New home sales data for July 2012 is good.
- New home sales are growing at double digits year-over-year;
- This sector is still clearly in recovery (it has a long way to go to be “in expansion”);
- The July data shows that the rate of growth is now improving after a lull over the last two reporting months.
Let us start with perspective – new home sales are less than 1/4 of the peak values seen in 2005 – and are running at levels last seen in the 1970’s (non seasonally adjusted data). But still, since mid-2011 new home sales have been growing year-over-year.
- sales up 3.6% month-over-month
- year-over-year sales up 25.3%
- market expected annualized sales of 368k to 375K (actual was 372K – seasonally adjusted)
- sales up 4.5% month-over-month
- year-over-year sales up 26.0% (3 month average up 24.1%).
Seasonally Adjusted New Homes for Sale
As the data is noisy (large monthly variations). The graph below suggests that new home sales volumes have bottomed (and are now growing) over the last 12 months.
Year-over-Year Change – Unadjusted New Home Sales Volumes (blue line) with zero growth line emphasized (red line)
The headlines of the data release:
Sales of new single-family houses in July 2012 were at a seasonally adjusted annual rate of 372,000, according to estimates released jointly today by the U.S. Census Bureau and the Department of Housing and Urban Development. This is 3.6 percent (±14.1%)* above the revised June rate of 359,000 and is 25.3 percent (±18.2%) above the July 2011 estimate of 297,000.
Unadjusted New Home Sales Monthly Volumes In Thousands
The median sales price of new houses sold in July 2012 was $224,200; the average sales price was $263,200. The seasonally adjusted estimate of new houses for sale at the end of July was 142,000. This represents a supply of 4.6 months at the current sales rate.
Unadjusted Medium New Home Sales Price
Caveats on Use of New Home Sales Data
This data is compiled by sampling, and historically has little revision. This data is based on contracts signed – not actual properties conveyed.
As in most US Census reports, Econintersect does not agree with the seasonal adjustment methodology used and provides an alternate analysis. The issue is that the exceptionally large recession and subsequent economic roller coaster has caused data distortions that become exaggerated when the seasonal adjustment methodology uses several years of data. Further, Econintersect believes there may be a New Normal seasonality and using data prior to the end of the recession for seasonal analysis could provide the wrong conclusion.
Econintersect determines the month-over-month change by subtracting the current month’s year-over-year change from the previous month’s year-over-year change. This is the best of the bad options available to determine month-over-month trends – as the preferred methodology would be to use multi-year data (but the New Normal effects and the Great Recession distort historical data).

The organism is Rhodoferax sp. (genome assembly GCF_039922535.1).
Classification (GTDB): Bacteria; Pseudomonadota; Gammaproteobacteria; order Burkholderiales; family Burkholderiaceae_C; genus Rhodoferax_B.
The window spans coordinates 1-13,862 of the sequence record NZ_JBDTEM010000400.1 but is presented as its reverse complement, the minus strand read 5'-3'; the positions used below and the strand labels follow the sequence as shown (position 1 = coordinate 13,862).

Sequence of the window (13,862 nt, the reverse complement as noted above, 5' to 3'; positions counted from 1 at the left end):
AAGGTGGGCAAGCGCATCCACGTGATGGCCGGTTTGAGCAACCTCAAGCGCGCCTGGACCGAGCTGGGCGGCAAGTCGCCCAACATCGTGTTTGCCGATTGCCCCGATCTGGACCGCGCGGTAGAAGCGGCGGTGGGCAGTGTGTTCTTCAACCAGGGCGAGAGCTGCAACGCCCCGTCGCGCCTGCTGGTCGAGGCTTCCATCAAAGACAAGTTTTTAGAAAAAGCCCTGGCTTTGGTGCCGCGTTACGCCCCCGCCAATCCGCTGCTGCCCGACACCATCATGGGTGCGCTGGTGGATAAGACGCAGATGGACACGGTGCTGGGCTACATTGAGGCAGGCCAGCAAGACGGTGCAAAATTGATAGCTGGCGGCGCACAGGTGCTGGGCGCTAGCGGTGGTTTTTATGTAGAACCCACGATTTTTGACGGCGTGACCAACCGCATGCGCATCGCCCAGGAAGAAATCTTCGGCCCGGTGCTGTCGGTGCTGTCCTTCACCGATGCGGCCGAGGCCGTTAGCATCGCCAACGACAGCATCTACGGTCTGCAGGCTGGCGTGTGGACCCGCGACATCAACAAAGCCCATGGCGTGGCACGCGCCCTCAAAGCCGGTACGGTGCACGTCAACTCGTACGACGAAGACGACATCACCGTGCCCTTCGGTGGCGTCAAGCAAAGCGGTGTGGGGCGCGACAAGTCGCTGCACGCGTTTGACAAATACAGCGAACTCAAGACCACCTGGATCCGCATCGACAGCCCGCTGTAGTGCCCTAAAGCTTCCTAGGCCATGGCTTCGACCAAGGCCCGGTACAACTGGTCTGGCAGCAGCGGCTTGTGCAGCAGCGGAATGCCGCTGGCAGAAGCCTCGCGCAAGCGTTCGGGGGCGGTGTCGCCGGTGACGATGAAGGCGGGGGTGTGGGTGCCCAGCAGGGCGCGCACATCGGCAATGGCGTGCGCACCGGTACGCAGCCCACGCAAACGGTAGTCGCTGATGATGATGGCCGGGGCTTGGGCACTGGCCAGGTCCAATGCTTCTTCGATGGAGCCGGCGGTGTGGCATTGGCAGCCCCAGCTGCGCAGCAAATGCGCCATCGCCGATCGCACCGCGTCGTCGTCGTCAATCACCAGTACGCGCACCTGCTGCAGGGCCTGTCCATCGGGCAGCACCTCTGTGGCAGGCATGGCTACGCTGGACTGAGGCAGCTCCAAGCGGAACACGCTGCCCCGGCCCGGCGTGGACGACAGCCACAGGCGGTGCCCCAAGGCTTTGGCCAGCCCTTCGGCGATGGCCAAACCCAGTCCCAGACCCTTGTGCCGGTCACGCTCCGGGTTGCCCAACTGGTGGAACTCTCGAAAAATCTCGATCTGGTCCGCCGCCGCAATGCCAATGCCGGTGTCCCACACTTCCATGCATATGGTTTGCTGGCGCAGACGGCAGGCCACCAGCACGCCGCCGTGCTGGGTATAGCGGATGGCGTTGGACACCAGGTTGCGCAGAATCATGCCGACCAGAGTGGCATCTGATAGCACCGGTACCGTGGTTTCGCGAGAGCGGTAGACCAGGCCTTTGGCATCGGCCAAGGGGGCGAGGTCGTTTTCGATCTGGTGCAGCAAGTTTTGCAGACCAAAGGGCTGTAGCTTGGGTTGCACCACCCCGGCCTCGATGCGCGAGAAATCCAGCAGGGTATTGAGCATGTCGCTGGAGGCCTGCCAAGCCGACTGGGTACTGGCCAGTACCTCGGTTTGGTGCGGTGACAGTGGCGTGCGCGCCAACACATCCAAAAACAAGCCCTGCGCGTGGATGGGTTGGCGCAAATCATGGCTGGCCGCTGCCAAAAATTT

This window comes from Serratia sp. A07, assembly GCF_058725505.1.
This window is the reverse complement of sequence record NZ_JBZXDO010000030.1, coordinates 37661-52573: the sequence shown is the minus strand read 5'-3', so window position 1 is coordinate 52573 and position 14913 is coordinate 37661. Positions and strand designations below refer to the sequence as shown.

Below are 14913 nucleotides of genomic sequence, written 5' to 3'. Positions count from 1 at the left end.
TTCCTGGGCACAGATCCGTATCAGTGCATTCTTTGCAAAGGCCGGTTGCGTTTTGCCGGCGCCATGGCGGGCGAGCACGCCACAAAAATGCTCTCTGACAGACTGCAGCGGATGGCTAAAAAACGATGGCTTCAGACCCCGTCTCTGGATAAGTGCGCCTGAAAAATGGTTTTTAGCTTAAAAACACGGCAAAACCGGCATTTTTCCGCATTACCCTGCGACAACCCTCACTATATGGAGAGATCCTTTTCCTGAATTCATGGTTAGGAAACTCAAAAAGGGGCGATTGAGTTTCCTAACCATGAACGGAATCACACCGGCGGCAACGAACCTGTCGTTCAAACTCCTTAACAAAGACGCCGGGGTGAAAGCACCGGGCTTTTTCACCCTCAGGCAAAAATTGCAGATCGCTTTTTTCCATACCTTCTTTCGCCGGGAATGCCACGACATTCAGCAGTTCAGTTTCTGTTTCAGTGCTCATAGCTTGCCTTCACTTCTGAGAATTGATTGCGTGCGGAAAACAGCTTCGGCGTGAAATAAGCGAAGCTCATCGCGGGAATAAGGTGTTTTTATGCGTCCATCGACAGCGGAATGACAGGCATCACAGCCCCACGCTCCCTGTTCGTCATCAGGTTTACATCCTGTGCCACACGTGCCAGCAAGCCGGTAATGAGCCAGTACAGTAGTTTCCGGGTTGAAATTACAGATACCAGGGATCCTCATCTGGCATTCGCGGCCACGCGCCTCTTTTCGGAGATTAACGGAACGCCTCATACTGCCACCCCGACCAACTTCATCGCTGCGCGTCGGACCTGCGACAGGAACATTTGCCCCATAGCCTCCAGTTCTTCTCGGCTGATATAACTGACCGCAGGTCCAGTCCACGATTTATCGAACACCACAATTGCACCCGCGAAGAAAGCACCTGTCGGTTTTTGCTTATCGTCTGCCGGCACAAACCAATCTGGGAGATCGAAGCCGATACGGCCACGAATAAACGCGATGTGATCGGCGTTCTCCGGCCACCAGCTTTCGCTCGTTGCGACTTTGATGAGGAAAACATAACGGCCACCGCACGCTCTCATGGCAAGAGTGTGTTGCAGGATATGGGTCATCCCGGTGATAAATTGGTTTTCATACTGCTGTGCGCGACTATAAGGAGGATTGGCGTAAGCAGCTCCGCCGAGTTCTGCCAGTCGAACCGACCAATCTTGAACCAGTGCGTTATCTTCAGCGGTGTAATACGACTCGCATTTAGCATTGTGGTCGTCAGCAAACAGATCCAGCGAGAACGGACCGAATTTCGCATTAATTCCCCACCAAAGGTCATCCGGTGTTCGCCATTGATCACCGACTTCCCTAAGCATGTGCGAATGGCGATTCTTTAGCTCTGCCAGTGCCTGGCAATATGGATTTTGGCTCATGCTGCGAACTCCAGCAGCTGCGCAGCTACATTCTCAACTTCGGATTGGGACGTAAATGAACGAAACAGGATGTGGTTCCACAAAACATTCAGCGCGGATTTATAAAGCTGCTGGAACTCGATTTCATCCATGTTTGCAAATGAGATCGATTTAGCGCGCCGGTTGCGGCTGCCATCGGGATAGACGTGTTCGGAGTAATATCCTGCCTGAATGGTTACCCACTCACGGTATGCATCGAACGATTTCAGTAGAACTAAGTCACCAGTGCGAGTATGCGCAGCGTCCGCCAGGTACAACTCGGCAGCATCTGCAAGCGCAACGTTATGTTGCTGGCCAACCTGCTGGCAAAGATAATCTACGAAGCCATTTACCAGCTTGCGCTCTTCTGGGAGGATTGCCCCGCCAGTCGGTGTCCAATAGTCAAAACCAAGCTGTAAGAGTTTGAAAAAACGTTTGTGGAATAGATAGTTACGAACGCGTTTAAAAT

With new home sales at 25% of past rates, whatever your interpretation of the new home sales data is not significant enough to matter. Also the data is distorted by the first home buyer’s stimulus which required contract signing before 30 April 2010 – causing a data bubble and subsequent trough. In spite of Econintersect‘s reservations about the efficacy of seasonal adjustment at the present time, it is interesting to look at the deep history of the seasonally adjusted data.
The broad bottoming process for new home sales in 2010 may not be confirmed or denied for another year or more. The critical factor will be whether the one-year positive trend can continue as year-over-year comparisons will no longer be against the very low sales after the collapse of the tax credit stimulus micro-bubble.
The seasonally adjusted new home sales rate is the lowest it has been for 50 years and has been at that level for almost two years. At the beginning of 1963 the U.S. population was around 188 million. With annual new home sales averaging around 550,000 per year in 1963, the extreme depression in the new home market is evident. In 1963 the rate of new home sales was about 290,000 per 100 million of population. In 2011 the number is about 100,000 per 100 million.
It is more informative to look at these changes over the nearly fifty-year history. The following graph shows new home sales normalized to population from from St, Louis Fed:
Seasonally Adjusted New Home Sales Ratio to Population
The same data is plotted below to include the average for the entire period and two moving averages (graph updated through October 2011):
The bottom line is that the new home market is in an extreme depression and the apparent bottoming process has been dragging on for two years, if in fact the bottom has been reached. Recent review of the Fed 2011 stress tests for banks has a new recession scenario that would see home prices decline another 20% from here. It is unlikely that the attempts to complete a bottom here could hold under those conditions. Econintersect analysis of recession indicators is still not seeing the start of new U.S. recession, however. We can only hope that outlook continues.